What Nj Beach Is Closest To Me – What would we do without the beach? I have to move for once, because I have lived there for almost 25 years. I’ve lived all over the state, but return to the beach despite the mind-numbing traffic, relentless crush of people and all the crazy qualities that guarantee to keep everyone away.
But we all keep coming back. There is something about all the water, sand and sky that attracts.
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From the Highlands to Cape May there are about a hundred places that can call themselves Jersey Shore towns, all within reasonable distance of the ocean. This includes parts of the larger municipality, Ocean Groves, Bevils and the Manhawkins of the world. Here are the 25 best seaside towns, ranked. Boy, was it hard work. I love every Jersey Shore town (seriously!) for different reasons. It wasn’t even built in the beach town where I live now. and i
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What factors were included in this ranking? Livability, charm, curb appeal, shopping, neighborhood and food scene, among others. Ultimately, “Can I live here and stay here long?” For each city, I provide a brief summary – history, description, appeal – and of course a list of places to visit Many very popular and over-hyped coastal towns didn’t make the list – sorry about that. My list includes big cities and small towns, bustling cities and quiet towns, seaside and bay cities, and in between. Let me be clear: this is not a ranking of the best coastal cities
What are your favorite seaside towns and why? Who did I leave? Let us know in the comments section.
Okay, so maybe Seaside Heights is here mostly because of its boardwalk. For all-around charm, including liveliness, serenity, carefreeness, libido and low rent, no boardwalk comes close to the ocean. I still think Wildwood is the greatest boardwalk ever, but you can’t deny the seaside appeal. The first boardwalk here was built in 1915 by entrepreneur James Vanderslice, who added a carousel and pier. No other boardwalk has experienced such hard times over the years. It was destroyed by fire in 1955. Casino Pier was severely damaged by fire in 1965. Funtown Pier, which opened in 1957, was leveled by Sandy.
See: Maruka’s Tomato Pie; Dentatore’s Clam Bar (for hot dog sandwiches); Kohr’s; Unlimited Steaks; EJ’s; Casino Pier; Polish water ice; Sunset Beach (bay and free parking!)
The Sea Shell Resort & Beach Club
In the late 1880s, brush manufacturer James Bradley, called the father of Asbury Park, opened a saltwater tank filled with sea lions for tourists to enjoy. Wheelchairs take visitors up and down the boardwalk.
Reminders of the city’s illustrious past still remain – the casino building, the convention hall and the Paramount Theatre.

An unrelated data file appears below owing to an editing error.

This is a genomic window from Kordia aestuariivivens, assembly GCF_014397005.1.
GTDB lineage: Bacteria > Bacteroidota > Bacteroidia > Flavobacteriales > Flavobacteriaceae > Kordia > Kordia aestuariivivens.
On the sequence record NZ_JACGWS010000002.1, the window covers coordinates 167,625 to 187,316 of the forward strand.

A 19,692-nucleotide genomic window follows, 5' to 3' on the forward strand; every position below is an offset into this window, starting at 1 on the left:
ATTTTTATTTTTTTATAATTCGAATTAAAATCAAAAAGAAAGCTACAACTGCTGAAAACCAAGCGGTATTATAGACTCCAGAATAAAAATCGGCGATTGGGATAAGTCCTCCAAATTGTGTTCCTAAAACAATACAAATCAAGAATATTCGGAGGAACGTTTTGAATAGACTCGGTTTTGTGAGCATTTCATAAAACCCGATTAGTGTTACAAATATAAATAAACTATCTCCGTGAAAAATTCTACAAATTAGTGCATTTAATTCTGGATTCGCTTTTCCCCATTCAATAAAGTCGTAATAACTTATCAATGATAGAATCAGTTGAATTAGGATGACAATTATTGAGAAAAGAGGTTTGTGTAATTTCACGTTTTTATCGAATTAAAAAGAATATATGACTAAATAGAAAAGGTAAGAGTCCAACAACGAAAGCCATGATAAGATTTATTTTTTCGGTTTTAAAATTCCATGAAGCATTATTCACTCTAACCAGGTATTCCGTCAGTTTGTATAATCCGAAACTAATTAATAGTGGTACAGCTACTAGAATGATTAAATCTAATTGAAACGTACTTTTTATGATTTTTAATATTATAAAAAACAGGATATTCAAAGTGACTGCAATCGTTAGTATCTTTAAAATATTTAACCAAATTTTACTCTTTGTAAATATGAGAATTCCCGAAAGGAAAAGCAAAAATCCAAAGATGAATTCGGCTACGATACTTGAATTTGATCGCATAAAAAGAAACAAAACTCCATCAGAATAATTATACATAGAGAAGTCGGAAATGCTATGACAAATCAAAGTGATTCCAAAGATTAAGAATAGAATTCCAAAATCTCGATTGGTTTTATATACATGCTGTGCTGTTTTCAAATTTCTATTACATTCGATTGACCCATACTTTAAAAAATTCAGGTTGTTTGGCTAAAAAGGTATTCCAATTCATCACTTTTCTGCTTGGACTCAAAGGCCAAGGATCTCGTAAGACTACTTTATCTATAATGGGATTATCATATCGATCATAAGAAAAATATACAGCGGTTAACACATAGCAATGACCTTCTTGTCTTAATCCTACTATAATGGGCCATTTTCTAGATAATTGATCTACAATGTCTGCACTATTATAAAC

However, it is doubtful that Bradley would recognize Asbury today. Shops, bars and restaurants line Cookman Avenue, the main commercial street and surrounding streets. Sparkling apartments sprouted like mushrooms; It didn’t take long for North Beach Asbury Park to sell out.
Hip, hot, happening — Asbury is all that, but there’s still room for flashbacks like Wonder Bar (photo), edgy Bond Street Bar and the legendary Stone Cheese. Asbury, unlike many coastal towns, offers something for everyone.
Take Me To The Ocean
I spent the best years of my life here in the mid-90s, running up and down the boardwalk on days I thought I could run forever, but I’m still mad at the oceanfront condos that were later built just off Main Street. All is forgiven — almost, anyway — which is why Manasquan lurks on this list. Robert Louis Stevenson spent six weeks here and wrote parts of “The Master of Ballantra”.
Today, the town claims the Jersey Shore’s “premier surfing beach” and its main street is one of the beach’s most attractive. And my beloved Acme is still standing, which means something.
Check out: Algonquin Arts Theatre, a former 1930s movie house that’s been a performing arts space since 1994; The Scown Tavern; Manasquan Inlet, Carlson’s Corner.
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Beach Haven is the vibrant commercial heart of LBI; If you feel restless after an hour or two, check your heart rate. Credit Archelaus Farrow, a Tuckerton businessman who bought 666 acres of property on Long Beach Island in 1871 for a total of $243. The land eventually became Beach Haven. In 1880, only seven families lived on the entire island. This changed dramatically in 1914 with the opening of a causeway across Barnegat Bay and a boulevard in Beach Haven.